The merger is also likely to create a stronger strong cash flow position, and a more robust balance sheet for the NewCo. Woodward Hexcel will have more than $5 billion in revenue, management- projected industry-leading EBITDA margins, and approximately $1 billion of free cash flow in the first full fiscal year. The more robust balance sheet is expected to result in roughly $1.5 billion of capital expected to be returned to shareholders within 18 months of merger completion, demonstrating the merger’s potential value creation.


Long Term Consequences

From the strategic point of view, this deal creates three main areas of synergies in the long run.


The merger creates a leading company best placed to build forward-looking technologies to meet the changing needs of customers. The deal brings together industry leaders in innovative materials and control systems to create a leading aerospace and industrial group well placed to satisfy customer demands for aircraft aerodynamics, energy efficiency, improved safety, and pollution and noise reduction. The combined company plans to spend about $250 million on research and development in the first full year after completion. It will have more resources to invest in emerging technologies to help next-generation aerospace customer projects and drive progress in aerodynamics, propulsion, and energy efficiency.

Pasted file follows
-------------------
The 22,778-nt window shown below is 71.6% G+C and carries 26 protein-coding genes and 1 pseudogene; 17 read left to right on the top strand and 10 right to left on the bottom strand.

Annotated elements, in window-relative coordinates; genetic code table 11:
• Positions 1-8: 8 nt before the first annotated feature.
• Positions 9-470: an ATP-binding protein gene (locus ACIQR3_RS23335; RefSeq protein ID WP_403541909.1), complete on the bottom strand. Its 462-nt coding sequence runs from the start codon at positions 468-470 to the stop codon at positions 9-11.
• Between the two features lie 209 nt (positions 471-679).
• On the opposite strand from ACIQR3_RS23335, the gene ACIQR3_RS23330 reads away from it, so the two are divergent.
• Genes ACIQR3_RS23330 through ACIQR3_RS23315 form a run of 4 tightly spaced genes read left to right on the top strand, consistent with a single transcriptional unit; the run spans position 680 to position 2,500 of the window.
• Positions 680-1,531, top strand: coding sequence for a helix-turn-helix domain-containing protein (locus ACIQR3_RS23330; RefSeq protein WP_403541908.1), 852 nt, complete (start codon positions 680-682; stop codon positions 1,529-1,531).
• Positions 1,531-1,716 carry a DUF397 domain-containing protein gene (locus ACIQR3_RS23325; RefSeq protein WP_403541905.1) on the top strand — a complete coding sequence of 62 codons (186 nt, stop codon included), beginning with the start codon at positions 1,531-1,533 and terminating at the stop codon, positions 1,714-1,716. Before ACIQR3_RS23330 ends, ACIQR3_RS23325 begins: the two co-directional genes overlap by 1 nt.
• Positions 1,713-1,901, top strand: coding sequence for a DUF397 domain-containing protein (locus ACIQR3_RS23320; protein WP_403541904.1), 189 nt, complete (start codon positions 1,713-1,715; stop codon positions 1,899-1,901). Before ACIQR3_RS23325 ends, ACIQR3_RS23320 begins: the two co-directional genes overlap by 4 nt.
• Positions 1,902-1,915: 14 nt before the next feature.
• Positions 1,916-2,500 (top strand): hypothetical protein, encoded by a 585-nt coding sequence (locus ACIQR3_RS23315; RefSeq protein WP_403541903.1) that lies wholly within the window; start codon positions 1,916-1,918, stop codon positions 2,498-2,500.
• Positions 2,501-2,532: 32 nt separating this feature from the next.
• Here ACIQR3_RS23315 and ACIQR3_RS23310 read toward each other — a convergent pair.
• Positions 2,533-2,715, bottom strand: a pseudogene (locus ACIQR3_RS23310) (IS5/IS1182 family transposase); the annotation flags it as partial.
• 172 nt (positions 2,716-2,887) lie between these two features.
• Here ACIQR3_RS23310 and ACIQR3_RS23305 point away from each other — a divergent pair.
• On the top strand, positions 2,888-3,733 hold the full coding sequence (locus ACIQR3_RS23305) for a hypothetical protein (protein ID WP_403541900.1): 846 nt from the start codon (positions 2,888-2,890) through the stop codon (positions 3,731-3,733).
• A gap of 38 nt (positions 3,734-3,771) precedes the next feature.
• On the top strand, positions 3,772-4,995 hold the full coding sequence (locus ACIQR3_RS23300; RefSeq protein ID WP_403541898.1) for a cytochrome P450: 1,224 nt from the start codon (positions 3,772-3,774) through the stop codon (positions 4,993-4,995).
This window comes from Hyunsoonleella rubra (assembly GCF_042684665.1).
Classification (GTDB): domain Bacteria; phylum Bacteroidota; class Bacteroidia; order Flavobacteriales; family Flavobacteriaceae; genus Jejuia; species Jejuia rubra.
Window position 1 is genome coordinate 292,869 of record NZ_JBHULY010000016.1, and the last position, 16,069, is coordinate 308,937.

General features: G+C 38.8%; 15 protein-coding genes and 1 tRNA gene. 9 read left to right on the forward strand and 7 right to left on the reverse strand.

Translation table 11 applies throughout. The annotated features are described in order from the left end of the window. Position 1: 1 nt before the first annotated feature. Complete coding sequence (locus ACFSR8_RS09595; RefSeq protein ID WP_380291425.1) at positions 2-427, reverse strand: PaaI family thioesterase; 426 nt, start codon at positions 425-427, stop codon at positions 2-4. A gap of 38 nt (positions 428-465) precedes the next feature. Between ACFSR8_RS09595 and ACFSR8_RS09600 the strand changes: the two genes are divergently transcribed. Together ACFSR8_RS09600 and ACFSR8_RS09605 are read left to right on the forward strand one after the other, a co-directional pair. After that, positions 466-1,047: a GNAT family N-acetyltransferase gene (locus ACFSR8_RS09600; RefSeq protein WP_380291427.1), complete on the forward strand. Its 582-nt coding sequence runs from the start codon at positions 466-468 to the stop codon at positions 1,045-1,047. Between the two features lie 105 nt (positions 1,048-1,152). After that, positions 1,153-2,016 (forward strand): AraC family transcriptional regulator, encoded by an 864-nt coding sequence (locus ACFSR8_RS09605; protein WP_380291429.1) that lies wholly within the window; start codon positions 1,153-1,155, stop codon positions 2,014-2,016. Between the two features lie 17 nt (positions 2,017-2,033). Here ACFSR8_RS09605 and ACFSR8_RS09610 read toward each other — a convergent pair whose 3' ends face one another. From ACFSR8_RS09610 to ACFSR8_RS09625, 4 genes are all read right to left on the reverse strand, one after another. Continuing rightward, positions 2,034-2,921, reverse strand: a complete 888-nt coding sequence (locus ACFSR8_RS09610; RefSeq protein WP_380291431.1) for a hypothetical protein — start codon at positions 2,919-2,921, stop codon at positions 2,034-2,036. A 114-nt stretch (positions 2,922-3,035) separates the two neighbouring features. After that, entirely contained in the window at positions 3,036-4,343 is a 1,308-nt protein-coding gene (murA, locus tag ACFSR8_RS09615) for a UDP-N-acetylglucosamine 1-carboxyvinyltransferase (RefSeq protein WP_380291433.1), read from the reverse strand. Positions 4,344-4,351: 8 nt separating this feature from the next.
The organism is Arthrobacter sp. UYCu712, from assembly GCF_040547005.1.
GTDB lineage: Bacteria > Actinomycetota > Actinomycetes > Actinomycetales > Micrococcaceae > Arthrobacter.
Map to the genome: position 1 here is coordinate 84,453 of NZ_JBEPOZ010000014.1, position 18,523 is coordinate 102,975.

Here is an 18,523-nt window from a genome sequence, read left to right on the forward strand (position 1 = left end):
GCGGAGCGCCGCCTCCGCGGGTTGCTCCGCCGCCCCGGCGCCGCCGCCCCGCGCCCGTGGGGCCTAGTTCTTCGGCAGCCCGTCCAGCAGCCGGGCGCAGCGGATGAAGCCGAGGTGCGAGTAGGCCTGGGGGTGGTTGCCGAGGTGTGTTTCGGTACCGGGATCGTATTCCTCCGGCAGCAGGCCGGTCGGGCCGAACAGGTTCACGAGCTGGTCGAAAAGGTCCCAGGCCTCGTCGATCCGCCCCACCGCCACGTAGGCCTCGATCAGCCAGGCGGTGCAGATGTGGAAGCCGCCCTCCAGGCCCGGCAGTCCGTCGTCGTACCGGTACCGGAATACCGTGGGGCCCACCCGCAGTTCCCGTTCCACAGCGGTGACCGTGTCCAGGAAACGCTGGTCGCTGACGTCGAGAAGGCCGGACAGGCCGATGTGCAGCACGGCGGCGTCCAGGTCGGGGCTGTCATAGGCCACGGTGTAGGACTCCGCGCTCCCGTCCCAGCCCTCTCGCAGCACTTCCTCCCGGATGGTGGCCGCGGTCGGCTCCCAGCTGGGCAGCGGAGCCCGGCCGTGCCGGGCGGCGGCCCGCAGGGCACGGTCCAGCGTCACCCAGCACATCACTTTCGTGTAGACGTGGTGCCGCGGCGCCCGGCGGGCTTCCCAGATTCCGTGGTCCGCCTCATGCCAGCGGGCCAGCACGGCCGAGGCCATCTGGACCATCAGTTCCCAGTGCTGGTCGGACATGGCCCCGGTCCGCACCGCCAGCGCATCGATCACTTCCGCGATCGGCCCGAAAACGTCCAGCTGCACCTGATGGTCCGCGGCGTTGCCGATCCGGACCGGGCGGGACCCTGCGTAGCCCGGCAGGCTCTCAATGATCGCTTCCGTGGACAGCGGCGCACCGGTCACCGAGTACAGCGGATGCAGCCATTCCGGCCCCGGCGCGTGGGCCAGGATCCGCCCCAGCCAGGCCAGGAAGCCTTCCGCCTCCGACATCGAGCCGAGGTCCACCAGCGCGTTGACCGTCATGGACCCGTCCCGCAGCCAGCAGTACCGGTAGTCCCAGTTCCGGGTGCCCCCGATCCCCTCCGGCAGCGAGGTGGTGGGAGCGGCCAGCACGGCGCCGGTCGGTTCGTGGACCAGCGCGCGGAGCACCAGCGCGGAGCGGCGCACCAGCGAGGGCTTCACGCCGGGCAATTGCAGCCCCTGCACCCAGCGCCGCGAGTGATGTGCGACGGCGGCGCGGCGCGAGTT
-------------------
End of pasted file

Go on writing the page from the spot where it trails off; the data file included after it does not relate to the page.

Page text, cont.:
The merger also creates a more diversified and well-balanced portfolio. This allows the company to access a broader customer and investor base given the strong positions of each company on the best-in-class product markets, allowing the company to have greater depth and alignment of customer relationships across the aerospace and industrial sectors, with substantial potential for cross-selling and improved customer relationships. The deal incorporates the excellent OEM positions of both firms, Hexcel's structural composite dominance, and Woodward's industry-leading aftermarket positions to achieve consistent top-line growth and cash flow production through system life cycles.